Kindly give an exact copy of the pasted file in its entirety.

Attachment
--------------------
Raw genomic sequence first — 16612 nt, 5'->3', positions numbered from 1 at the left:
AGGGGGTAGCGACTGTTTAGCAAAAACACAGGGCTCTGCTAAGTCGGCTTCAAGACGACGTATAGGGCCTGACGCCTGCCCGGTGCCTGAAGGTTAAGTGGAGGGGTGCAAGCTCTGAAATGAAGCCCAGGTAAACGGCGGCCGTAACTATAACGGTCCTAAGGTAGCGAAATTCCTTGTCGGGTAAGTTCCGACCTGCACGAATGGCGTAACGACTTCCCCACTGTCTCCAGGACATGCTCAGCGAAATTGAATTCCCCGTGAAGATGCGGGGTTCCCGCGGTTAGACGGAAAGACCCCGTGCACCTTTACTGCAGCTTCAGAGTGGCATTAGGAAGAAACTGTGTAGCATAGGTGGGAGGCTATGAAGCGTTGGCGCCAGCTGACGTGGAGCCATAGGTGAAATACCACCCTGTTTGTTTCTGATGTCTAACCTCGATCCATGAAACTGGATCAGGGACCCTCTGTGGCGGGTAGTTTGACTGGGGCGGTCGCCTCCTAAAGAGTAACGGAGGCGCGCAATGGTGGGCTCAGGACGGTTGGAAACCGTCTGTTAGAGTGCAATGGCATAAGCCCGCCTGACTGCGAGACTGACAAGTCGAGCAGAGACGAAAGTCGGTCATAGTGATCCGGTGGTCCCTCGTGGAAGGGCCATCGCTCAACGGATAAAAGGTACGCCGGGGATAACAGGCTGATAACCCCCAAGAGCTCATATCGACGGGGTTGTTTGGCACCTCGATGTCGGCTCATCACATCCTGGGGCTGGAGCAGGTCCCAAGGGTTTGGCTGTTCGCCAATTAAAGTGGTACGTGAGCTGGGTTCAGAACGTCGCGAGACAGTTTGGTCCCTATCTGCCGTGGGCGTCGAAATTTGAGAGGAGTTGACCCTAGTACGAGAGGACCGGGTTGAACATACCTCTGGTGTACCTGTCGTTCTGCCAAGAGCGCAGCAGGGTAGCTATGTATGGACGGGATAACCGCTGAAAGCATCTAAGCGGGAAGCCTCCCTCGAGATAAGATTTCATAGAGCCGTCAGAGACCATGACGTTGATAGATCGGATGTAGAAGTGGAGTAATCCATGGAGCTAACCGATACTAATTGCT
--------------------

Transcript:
Raw genomic sequence first — 16612 nt, 5'->3', positions numbered from 1 at the left:
AGGGGGTAGCGACTGTTTAGCAAAAACACAGGGCTCTGCTAAGTCGGCTTCAAGACGACGTATAGGGCCTGACGCCTGCCCGGTGCCTGAAGGTTAAGTGGAGGGGTGCAAGCTCTGAAATGAAGCCCAGGTAAACGGCGGCCGTAACTATAACGGTCCTAAGGTAGCGAAATTCCTTGTCGGGTAAGTTCCGACCTGCACGAATGGCGTAACGACTTCCCCACTGTCTCCAGGACATGCTCAGCGAAATTGAATTCCCCGTGAAGATGCGGGGTTCCCGCGGTTAGACGGAAAGACCCCGTGCACCTTTACTGCAGCTTCAGAGTGGCATTAGGAAGAAACTGTGTAGCATAGGTGGGAGGCTATGAAGCGTTGGCGCCAGCTGACGTGGAGCCATAGGTGAAATACCACCCTGTTTGTTTCTGATGTCTAACCTCGATCCATGAAACTGGATCAGGGACCCTCTGTGGCGGGTAGTTTGACTGGGGCGGTCGCCTCCTAAAGAGTAACGGAGGCGCGCAATGGTGGGCTCAGGACGGTTGGAAACCGTCTGTTAGAGTGCAATGGCATAAGCCCGCCTGACTGCGAGACTGACAAGTCGAGCAGAGACGAAAGTCGGTCATAGTGATCCGGTGGTCCCTCGTGGAAGGGCCATCGCTCAACGGATAAAAGGTACGCCGGGGATAACAGGCTGATAACCCCCAAGAGCTCATATCGACGGGGTTGTTTGGCACCTCGATGTCGGCTCATCACATCCTGGGGCTGGAGCAGGTCCCAAGGGTTTGGCTGTTCGCCAATTAAAGTGGTACGTGAGCTGGGTTCAGAACGTCGCGAGACAGTTTGGTCCCTATCTGCCGTGGGCGTCGAAATTTGAGAGGAGTTGACCCTAGTACGAGAGGACCGGGTTGAACATACCTCTGGTGTACCTGTCGTTCTGCCAAGAGCGCAGCAGGGTAGCTATGTATGGACGGGATAACCGCTGAAAGCATCTAAGCGGGAAGCCTCCCTCGAGATAAGATTTCATAGAGCCGTCAGAGACCATGACGTTGATAGATCGGATGTAGAAGTGGAGTAATCCATGGAGCTAACCGATACTAATTGCT